If you're still running a large percentage of Win98-based PCs in your company, I'm interested in hearing why that's so and what your upgrade plans are for the future, if any. Have Microsoft's support changes affected your upgrade decisions? And does Linux pose a viable alternative, given your business needs? Let me know what you think.

Tip: Grab the Latest Microsoft Baseline Security Analyzer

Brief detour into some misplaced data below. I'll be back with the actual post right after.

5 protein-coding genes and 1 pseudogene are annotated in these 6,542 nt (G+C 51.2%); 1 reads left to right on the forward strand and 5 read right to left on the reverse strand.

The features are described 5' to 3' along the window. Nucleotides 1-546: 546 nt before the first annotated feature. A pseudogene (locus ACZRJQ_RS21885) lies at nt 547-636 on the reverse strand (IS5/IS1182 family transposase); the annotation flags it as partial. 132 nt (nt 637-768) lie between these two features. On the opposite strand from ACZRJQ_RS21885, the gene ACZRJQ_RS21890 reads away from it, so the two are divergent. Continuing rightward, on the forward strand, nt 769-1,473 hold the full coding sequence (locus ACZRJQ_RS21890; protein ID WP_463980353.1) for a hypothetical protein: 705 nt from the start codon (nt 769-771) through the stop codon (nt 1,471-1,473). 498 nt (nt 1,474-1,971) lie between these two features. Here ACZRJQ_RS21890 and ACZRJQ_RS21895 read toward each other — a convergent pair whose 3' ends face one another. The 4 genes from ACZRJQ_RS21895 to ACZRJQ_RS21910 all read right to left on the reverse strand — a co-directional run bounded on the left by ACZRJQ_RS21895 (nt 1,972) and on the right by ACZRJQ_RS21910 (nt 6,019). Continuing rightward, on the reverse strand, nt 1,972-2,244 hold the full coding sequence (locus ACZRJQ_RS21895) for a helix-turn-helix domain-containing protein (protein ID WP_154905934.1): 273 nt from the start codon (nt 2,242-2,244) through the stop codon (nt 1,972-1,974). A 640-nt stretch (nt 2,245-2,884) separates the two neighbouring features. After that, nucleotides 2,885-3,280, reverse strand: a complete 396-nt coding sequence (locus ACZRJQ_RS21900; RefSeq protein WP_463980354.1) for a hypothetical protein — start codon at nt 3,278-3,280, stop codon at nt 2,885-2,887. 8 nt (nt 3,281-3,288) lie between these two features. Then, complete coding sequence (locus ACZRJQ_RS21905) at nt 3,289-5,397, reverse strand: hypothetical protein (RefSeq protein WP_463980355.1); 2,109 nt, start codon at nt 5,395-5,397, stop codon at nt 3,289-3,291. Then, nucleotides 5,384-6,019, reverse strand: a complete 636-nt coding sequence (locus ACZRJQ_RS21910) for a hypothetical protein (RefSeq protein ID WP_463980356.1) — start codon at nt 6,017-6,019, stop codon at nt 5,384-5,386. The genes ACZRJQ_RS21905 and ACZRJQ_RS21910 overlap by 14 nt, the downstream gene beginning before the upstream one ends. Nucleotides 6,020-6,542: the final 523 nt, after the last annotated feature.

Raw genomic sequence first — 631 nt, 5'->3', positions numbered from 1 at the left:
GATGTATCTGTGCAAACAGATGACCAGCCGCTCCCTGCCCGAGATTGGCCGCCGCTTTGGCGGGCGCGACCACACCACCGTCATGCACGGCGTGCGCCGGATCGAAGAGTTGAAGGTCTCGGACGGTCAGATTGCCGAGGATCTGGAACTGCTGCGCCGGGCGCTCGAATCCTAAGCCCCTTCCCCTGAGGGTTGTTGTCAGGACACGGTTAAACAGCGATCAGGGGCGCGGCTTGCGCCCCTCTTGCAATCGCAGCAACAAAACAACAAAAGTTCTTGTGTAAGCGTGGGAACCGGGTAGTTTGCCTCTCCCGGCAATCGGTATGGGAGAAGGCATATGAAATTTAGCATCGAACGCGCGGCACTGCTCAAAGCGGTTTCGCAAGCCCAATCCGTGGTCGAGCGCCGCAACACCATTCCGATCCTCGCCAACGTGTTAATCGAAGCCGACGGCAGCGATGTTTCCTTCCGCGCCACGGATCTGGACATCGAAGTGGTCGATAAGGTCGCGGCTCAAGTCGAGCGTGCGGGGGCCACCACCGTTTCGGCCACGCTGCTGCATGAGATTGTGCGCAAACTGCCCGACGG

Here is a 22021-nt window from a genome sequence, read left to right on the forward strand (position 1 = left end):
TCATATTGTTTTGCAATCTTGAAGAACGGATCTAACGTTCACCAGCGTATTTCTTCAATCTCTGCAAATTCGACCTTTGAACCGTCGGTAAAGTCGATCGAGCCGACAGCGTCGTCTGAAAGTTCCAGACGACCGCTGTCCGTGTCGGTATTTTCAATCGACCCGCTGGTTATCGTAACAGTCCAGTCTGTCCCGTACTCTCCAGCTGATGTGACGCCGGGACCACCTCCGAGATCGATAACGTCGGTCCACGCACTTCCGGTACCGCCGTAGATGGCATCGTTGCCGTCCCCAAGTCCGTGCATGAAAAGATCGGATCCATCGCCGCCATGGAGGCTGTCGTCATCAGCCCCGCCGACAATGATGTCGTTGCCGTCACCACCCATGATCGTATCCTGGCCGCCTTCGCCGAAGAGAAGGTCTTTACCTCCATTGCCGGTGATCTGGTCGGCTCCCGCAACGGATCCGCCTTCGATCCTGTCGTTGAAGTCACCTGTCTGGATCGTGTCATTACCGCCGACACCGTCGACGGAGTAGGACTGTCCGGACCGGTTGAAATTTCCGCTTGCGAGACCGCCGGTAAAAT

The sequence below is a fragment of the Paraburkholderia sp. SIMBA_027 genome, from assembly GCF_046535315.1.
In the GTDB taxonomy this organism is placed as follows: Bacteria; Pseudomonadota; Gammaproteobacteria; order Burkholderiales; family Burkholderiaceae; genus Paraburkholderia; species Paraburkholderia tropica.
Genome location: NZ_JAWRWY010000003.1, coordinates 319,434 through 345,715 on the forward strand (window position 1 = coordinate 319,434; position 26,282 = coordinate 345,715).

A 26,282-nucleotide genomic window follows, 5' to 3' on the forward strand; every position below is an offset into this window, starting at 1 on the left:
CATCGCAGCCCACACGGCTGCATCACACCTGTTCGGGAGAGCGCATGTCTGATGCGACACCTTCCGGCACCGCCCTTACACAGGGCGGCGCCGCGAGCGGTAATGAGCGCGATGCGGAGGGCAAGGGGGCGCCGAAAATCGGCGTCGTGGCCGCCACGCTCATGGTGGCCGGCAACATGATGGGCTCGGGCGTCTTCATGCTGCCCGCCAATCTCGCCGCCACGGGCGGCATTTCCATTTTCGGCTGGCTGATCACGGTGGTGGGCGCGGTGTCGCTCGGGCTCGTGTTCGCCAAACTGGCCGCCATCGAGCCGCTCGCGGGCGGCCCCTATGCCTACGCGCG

The security-minded will want to pick up the latest version of Microsoft's graphical security tool, the Microsoft Baseline Security Analyzer (MBSA) 1.2, which adds support for Microsoft Office, Microsoft Exchange Server 2003, various Microsoft Data Access Components (MDAC) and Microsoft XML Core Services (MSXML) versions, the Microsoft Java Virtual Machine (JVM), all versions of BizTalk Server, Commerce Server 2002 and Commerce Server 2000, Content Management Server (CMS) 2002 and CMS 2001, Host Integration Server (HIS) 2004 and HIS 2000, and SNA Server 4.0. MBSA 1.2 runs on Windows Server 2003, XP, and Windows 2000 and can scan all those platforms plus Windows NT 4.0. The utility doesn't run on or scan Windows Me or Win98 systems. You can download this crucial tool from the Microsoft Web site. http://www.microsoft.com/technet/security/tools/mbsahome.asp